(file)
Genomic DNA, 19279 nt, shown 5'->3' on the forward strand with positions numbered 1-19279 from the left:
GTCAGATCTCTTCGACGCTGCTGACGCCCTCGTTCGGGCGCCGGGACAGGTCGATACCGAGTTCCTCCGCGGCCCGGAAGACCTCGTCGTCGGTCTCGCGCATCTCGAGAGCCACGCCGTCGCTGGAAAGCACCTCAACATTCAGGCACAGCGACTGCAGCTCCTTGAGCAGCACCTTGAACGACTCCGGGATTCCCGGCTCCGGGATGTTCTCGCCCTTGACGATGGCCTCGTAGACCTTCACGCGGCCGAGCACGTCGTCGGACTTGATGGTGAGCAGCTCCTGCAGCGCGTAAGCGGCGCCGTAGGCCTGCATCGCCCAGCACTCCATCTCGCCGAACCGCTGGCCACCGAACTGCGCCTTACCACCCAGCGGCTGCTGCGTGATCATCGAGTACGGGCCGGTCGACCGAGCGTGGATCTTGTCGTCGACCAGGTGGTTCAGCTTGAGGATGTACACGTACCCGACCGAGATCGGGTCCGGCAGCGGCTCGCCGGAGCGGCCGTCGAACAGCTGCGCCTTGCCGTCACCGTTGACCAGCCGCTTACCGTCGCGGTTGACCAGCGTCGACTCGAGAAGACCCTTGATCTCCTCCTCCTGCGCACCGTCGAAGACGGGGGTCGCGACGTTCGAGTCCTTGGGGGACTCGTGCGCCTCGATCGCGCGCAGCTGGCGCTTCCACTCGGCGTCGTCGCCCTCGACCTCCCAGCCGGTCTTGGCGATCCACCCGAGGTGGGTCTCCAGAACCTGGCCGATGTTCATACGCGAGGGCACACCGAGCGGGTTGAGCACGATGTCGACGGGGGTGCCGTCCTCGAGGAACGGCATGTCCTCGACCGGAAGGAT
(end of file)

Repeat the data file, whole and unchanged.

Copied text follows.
Genomic DNA, 19279 nt, shown 5'->3' on the forward strand with positions numbered 1-19279 from the left:
GTCAGATCTCTTCGACGCTGCTGACGCCCTCGTTCGGGCGCCGGGACAGGTCGATACCGAGTTCCTCCGCGGCCCGGAAGACCTCGTCGTCGGTCTCGCGCATCTCGAGAGCCACGCCGTCGCTGGAAAGCACCTCAACATTCAGGCACAGCGACTGCAGCTCCTTGAGCAGCACCTTGAACGACTCCGGGATTCCCGGCTCCGGGATGTTCTCGCCCTTGACGATGGCCTCGTAGACCTTCACGCGGCCGAGCACGTCGTCGGACTTGATGGTGAGCAGCTCCTGCAGCGCGTAAGCGGCGCCGTAGGCCTGCATCGCCCAGCACTCCATCTCGCCGAACCGCTGGCCACCGAACTGCGCCTTACCACCCAGCGGCTGCTGCGTGATCATCGAGTACGGGCCGGTCGACCGAGCGTGGATCTTGTCGTCGACCAGGTGGTTCAGCTTGAGGATGTACACGTACCCGACCGAGATCGGGTCCGGCAGCGGCTCGCCGGAGCGGCCGTCGAACAGCTGCGCCTTGCCGTCACCGTTGACCAGCCGCTTACCGTCGCGGTTGACCAGCGTCGACTCGAGAAGACCCTTGATCTCCTCCTCCTGCGCACCGTCGAAGACGGGGGTCGCGACGTTCGAGTCCTTGGGGGACTCGTGCGCCTCGATCGCGCGCAGCTGGCGCTTCCACTCGGCGTCGTCGCCCTCGACCTCCCAGCCGGTCTTGGCGATCCACCCGAGGTGGGTCTCCAGAACCTGGCCGATGTTCATACGCGAGGGCACACCGAGCGGGTTGAGCACGATGTCGACGGGGGTGCCGTCCTCGAGGAACGGCATGTCCTCGACCGGAAGGAT